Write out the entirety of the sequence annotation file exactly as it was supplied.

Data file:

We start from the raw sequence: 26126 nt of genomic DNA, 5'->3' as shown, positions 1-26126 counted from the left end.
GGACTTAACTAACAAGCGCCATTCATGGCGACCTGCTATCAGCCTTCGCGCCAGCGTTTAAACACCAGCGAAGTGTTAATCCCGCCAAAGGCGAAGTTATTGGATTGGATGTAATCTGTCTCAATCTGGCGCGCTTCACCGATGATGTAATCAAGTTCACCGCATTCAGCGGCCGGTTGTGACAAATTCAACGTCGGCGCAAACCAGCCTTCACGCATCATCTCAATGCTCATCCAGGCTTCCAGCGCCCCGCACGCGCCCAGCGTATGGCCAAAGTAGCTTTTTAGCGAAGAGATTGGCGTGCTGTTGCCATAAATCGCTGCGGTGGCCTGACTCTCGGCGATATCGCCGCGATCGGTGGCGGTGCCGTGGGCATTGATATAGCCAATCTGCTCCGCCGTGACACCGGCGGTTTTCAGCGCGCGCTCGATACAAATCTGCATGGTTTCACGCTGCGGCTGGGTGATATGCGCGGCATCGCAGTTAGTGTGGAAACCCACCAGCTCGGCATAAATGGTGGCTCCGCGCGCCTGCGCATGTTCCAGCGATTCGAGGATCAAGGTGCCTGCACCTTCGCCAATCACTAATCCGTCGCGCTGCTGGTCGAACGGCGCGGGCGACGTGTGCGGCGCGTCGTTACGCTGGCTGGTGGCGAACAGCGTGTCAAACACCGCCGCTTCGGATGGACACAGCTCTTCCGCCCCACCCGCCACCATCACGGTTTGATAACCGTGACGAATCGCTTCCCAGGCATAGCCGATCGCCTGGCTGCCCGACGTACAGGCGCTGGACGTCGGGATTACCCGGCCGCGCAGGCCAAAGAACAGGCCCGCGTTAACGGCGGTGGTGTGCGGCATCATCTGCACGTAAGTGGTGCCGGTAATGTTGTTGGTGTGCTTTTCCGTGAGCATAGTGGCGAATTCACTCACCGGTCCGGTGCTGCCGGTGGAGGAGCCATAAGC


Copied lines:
We start from the raw sequence: 26126 nt of genomic DNA, 5'->3' as shown, positions 1-26126 counted from the left end.
GGACTTAACTAACAAGCGCCATTCATGGCGACCTGCTATCAGCCTTCGCGCCAGCGTTTAAACACCAGCGAAGTGTTAATCCCGCCAAAGGCGAAGTTATTGGATTGGATGTAATCTGTCTCAATCTGGCGCGCTTCACCGATGATGTAATCAAGTTCACCGCATTCAGCGGCCGGTTGTGACAAATTCAACGTCGGCGCAAACCAGCCTTCACGCATCATCTCAATGCTCATCCAGGCTTCCAGCGCCCCGCACGCGCCCAGCGTATGGCCAAAGTAGCTTTTTAGCGAAGAGATTGGCGTGCTGTTGCCATAAATCGCTGCGGTGGCCTGACTCTCGGCGATATCGCCGCGATCGGTGGCGGTGCCGTGGGCATTGATATAGCCAATCTGCTCCGCCGTGACACCGGCGGTTTTCAGCGCGCGCTCGATACAAATCTGCATGGTTTCACGCTGCGGCTGGGTGATATGCGCGGCATCGCAGTTAGTGTGGAAACCCACCAGCTCGGCATAAATGGTGGCTCCGCGCGCCTGCGCATGTTCCAGCGATTCGAGGATCAAGGTGCCTGCACCTTCGCCAATCACTAATCCGTCGCGCTGCTGGTCGAACGGCGCGGGCGACGTGTGCGGCGCGTCGTTACGCTGGCTGGTGGCGAACAGCGTGTCAAACACCGCCGCTTCGGATGGACACAGCTCTTCCGCCCCACCCGCCACCATCACGGTTTGATAACCGTGACGAATCGCTTCCCAGGCATAGCCGATCGCCTGGCTGCCCGACGTACAGGCGCTGGACGTCGGGATTACCCGGCCGCGCAGGCCAAAGAACAGGCCCGCGTTAACGGCGGTGGTGTGCGGCATCATCTGCACGTAAGTGGTGCCGGTAATGTTGTTGGTGTGCTTTTCCGTGAGCATAGTGGCGAATTCACTCACCGGTCCGGTGCTGCCGGTGGAGGAGCCATAAGC